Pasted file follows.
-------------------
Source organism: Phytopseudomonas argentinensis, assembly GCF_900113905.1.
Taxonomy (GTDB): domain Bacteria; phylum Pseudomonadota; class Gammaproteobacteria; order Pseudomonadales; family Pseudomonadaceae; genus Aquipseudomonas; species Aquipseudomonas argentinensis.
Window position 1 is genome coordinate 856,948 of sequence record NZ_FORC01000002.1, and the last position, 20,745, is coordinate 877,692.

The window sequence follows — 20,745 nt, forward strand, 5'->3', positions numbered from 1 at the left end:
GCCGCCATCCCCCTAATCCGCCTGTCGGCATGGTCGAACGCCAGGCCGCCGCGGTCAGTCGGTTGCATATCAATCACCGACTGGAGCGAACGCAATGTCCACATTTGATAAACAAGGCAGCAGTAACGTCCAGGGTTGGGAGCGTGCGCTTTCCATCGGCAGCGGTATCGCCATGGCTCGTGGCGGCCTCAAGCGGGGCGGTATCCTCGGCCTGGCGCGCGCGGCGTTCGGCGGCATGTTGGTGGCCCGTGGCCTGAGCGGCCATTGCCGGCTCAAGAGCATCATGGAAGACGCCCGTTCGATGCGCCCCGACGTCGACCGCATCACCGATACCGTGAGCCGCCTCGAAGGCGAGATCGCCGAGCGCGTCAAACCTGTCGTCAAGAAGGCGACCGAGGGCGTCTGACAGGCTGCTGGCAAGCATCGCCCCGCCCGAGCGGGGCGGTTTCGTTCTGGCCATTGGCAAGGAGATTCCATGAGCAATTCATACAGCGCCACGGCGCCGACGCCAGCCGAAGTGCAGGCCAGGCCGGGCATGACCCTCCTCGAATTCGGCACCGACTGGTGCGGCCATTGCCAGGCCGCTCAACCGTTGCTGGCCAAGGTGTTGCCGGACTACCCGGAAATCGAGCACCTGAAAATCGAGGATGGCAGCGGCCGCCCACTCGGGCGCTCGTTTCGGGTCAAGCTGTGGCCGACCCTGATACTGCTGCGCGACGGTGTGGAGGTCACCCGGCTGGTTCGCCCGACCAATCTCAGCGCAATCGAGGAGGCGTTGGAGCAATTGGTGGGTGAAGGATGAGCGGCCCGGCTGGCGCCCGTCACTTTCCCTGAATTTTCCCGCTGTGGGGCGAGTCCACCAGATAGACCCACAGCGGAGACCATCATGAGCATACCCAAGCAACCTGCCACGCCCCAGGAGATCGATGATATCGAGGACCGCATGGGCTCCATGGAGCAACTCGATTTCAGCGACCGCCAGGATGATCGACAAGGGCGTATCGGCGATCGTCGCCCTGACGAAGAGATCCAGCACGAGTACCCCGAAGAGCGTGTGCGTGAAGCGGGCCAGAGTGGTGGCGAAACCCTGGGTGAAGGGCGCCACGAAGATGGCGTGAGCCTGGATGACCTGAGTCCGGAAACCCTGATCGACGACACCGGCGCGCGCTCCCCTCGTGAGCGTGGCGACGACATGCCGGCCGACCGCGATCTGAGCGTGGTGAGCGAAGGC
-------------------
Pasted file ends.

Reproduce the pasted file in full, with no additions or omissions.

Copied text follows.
Source organism: Phytopseudomonas argentinensis, assembly GCF_900113905.1.
Taxonomy (GTDB): domain Bacteria; phylum Pseudomonadota; class Gammaproteobacteria; order Pseudomonadales; family Pseudomonadaceae; genus Aquipseudomonas; species Aquipseudomonas argentinensis.
Window position 1 is genome coordinate 856,948 of sequence record NZ_FORC01000002.1, and the last position, 20,745, is coordinate 877,692.

The window sequence follows — 20,745 nt, forward strand, 5'->3', positions numbered from 1 at the left end:
GCCGCCATCCCCCTAATCCGCCTGTCGGCATGGTCGAACGCCAGGCCGCCGCGGTCAGTCGGTTGCATATCAATCACCGACTGGAGCGAACGCAATGTCCACATTTGATAAACAAGGCAGCAGTAACGTCCAGGGTTGGGAGCGTGCGCTTTCCATCGGCAGCGGTATCGCCATGGCTCGTGGCGGCCTCAAGCGGGGCGGTATCCTCGGCCTGGCGCGCGCGGCGTTCGGCGGCATGTTGGTGGCCCGTGGCCTGAGCGGCCATTGCCGGCTCAAGAGCATCATGGAAGACGCCCGTTCGATGCGCCCCGACGTCGACCGCATCACCGATACCGTGAGCCGCCTCGAAGGCGAGATCGCCGAGCGCGTCAAACCTGTCGTCAAGAAGGCGACCGAGGGCGTCTGACAGGCTGCTGGCAAGCATCGCCCCGCCCGAGCGGGGCGGTTTCGTTCTGGCCATTGGCAAGGAGATTCCATGAGCAATTCATACAGCGCCACGGCGCCGACGCCAGCCGAAGTGCAGGCCAGGCCGGGCATGACCCTCCTCGAATTCGGCACCGACTGGTGCGGCCATTGCCAGGCCGCTCAACCGTTGCTGGCCAAGGTGTTGCCGGACTACCCGGAAATCGAGCACCTGAAAATCGAGGATGGCAGCGGCCGCCCACTCGGGCGCTCGTTTCGGGTCAAGCTGTGGCCGACCCTGATACTGCTGCGCGACGGTGTGGAGGTCACCCGGCTGGTTCGCCCGACCAATCTCAGCGCAATCGAGGAGGCGTTGGAGCAATTGGTGGGTGAAGGATGAGCGGCCCGGCTGGCGCCCGTCACTTTCCCTGAATTTTCCCGCTGTGGGGCGAGTCCACCAGATAGACCCACAGCGGAGACCATCATGAGCATACCCAAGCAACCTGCCACGCCCCAGGAGATCGATGATATCGAGGACCGCATGGGCTCCATGGAGCAACTCGATTTCAGCGACCGCCAGGATGATCGACAAGGGCGTATCGGCGATCGTCGCCCTGACGAAGAGATCCAGCACGAGTACCCCGAAGAGCGTGTGCGTGAAGCGGGCCAGAGTGGTGGCGAAACCCTGGGTGAAGGGCGCCACGAAGATGGCGTGAGCCTGGATGACCTGAGTCCGGAAACCCTGATCGACGACACCGGCGCGCGCTCCCCTCGTGAGCGTGGCGACGACATGCCGGCCGACCGCGATCTGAGCGTGGTGAGCGAAGGC